One thing that struck me right away was that the Sigma isn’t a 50mm lens. Or the Nikon isn’t. The Sigma is maybe around a 45mm lens in relation to the Nikon. The difference is definitely noticeable when comparing both lenses side by side from the same shooting spot. This may be focus breathing (i.e. the focal length changing a little depending on focus distance), but my shots were taken over a distance so that shouldn’t be a factor. My particular sample might suffer from a tiny bit of a centering issue, with sharpness not quite the same from edge to edge, but you would have to be pixel peeping the D3x image to see this.
Fall-off (vignetting) is noticeable on both, but the Sigma is definitely better than the Nikon. The Nikon takes until about f/2.8 to be mostly visibly clear of the darker corners while the Sigma is similar by f/2. The Sigma’s ability to evenly light the frame is impressive, no doubt due to the oversized front element.
Bokeh appears better on the Sigma as well, wide open anyway. The Nikon isn’t too bad, and it’s certainly better than the AF 50/1.8, which I think is one of the uglier lenses in this department, at least in my lens collection. However, the Sigma is definitely smoother and somehow able to generate larger blur circles than the Nikon.
The Sigma is a faster focuser than the Nikon, but louder. The Nikon is extremely silent. I may have noticed perhaps a little bit more AF hunting on the Sigma, but it might just have been me.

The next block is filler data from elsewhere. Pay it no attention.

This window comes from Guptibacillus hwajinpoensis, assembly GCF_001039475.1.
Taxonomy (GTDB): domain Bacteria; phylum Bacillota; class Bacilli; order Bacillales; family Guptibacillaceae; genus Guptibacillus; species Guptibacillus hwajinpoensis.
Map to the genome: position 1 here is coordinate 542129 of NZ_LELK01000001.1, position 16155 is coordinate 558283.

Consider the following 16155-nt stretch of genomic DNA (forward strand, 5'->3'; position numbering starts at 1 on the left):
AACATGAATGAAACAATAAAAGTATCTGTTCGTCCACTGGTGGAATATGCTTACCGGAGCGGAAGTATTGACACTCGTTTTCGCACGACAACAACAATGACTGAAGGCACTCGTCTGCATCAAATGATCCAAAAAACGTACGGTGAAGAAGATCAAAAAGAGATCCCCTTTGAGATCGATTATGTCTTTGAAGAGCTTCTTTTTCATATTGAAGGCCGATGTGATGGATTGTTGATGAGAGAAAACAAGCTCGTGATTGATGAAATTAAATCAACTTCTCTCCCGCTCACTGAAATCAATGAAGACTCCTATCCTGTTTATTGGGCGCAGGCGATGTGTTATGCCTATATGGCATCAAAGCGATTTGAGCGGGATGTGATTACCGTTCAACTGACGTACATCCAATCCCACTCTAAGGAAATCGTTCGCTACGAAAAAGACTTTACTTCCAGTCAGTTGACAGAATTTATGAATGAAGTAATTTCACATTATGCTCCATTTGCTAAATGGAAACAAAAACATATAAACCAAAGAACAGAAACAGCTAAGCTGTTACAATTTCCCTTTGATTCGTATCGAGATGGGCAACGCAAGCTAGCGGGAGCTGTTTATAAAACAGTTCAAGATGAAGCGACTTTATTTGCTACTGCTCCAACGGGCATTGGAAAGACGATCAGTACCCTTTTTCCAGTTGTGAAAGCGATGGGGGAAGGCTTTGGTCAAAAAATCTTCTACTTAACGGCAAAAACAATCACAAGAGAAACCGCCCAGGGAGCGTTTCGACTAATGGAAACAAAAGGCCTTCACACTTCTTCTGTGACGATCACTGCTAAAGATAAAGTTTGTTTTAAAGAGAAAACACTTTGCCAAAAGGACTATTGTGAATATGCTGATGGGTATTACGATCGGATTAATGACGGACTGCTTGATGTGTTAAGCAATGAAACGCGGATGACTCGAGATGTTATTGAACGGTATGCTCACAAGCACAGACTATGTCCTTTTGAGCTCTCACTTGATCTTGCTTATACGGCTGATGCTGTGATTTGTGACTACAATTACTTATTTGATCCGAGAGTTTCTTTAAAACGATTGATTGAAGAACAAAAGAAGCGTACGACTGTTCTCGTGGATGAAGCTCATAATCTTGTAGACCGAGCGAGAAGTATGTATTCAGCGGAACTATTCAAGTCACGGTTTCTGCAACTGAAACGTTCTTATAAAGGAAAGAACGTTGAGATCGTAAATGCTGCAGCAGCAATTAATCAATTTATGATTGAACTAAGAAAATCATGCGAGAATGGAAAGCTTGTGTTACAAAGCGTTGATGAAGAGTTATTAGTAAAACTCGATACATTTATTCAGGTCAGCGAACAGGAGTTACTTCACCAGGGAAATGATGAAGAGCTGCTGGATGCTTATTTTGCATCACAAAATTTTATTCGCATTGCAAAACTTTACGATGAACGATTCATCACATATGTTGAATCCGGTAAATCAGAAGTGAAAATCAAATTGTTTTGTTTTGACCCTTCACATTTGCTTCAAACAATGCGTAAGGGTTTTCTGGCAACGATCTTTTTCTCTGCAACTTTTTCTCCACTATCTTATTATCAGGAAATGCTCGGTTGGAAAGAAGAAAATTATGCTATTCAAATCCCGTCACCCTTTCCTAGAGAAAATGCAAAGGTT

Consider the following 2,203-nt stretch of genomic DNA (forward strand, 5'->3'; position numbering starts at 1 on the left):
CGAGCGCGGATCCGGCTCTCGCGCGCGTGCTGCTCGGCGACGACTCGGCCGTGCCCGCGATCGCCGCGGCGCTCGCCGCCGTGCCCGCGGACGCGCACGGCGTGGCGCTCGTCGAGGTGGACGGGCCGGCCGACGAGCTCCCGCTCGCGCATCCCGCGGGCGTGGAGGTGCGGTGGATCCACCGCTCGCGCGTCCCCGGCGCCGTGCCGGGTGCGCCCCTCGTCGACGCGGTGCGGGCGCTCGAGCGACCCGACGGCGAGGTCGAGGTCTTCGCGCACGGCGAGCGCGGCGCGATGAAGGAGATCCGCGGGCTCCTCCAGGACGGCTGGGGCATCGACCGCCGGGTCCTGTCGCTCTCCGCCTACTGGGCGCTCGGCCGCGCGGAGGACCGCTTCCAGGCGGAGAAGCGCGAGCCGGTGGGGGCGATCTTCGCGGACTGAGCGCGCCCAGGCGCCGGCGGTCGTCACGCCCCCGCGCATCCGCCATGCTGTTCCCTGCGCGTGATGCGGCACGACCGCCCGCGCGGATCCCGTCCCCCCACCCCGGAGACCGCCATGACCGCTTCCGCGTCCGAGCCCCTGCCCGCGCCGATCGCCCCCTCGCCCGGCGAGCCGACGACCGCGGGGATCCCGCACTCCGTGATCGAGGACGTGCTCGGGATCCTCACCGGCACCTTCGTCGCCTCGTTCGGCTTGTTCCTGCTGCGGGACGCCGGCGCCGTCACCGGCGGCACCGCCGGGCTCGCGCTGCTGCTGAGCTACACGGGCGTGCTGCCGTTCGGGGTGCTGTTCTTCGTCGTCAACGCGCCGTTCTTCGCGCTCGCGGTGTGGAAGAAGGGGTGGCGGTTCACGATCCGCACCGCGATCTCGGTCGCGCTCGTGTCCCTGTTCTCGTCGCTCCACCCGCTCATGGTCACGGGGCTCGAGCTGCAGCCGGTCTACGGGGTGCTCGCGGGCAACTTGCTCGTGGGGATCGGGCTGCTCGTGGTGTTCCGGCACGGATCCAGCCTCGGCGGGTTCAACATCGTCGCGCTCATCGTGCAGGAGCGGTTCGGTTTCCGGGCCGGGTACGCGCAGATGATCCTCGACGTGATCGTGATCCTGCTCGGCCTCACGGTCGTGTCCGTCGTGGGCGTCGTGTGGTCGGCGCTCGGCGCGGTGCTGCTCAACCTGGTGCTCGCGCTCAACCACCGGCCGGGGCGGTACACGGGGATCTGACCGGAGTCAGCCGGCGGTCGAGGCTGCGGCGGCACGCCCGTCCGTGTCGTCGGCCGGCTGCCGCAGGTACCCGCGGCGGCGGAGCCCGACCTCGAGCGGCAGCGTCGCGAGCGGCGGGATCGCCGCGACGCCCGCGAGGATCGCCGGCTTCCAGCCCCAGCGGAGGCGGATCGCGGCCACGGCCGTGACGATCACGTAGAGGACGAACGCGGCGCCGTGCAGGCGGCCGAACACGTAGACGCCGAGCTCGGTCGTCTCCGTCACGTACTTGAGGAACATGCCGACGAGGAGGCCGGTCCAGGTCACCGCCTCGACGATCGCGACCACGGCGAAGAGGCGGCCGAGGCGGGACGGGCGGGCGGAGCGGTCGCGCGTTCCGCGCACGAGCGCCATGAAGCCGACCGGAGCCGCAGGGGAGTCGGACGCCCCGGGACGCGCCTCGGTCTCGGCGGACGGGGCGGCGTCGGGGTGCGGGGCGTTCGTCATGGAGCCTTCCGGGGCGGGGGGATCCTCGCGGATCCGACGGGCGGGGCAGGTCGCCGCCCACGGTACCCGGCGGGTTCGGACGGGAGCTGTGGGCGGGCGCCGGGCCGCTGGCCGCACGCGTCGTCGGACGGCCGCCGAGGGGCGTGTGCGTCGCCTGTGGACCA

Not too surprisingly, the lenses are quite similar. Sigma has taken a bit of a brute force approach with the lens, probably with a mission to make it the best 50mm SLR lens for full- and crop-frame cameras. The lens gives sharp, smooth images, focuses very quickly, and feels good in hand. It feels more biased towards someone that has some very specific needs for shooting wide-open or close to wide-open and retaining very good bokeh and optical performance as well, especially corner fall-off. You can definitely shoot some nice portraiture on this lens. The downside is that it is a fairly chunky lens, something that one might think twice about putting in the bag.
Nikon, on the other hand, has opted to keep the spirit of the 50mm lens and kept it pretty compact and light, yet endowing it with excellent performance. It gives a different combination of characteristics, favouring corner performance and small size and while giving up a little on bokeh, fall-off, and autofocus speed. It’s perhaps a bit more of an all-rounder, jack-of-all-trades lens. And it’s cheaper than the Sigma by over $100 CDN.
Which one to choose? I think it’s pretty clear you’ll get stellar images from either and they’ll be pretty tough to tell apart if you stop down a few to f/5.6 or better. If you’re shooting wide open to gain a specific look, like great bokeh, or really crave the best low-light performance, the Sigma does everything a pro or discerning consumer would want from a 50. If that isn’t quite your cake and you simply want something to put in your bag for the rare occasions when you encounter low light, or you want amazing quality across the frame, then the lighter, cheaper Nikkor would be the way to go.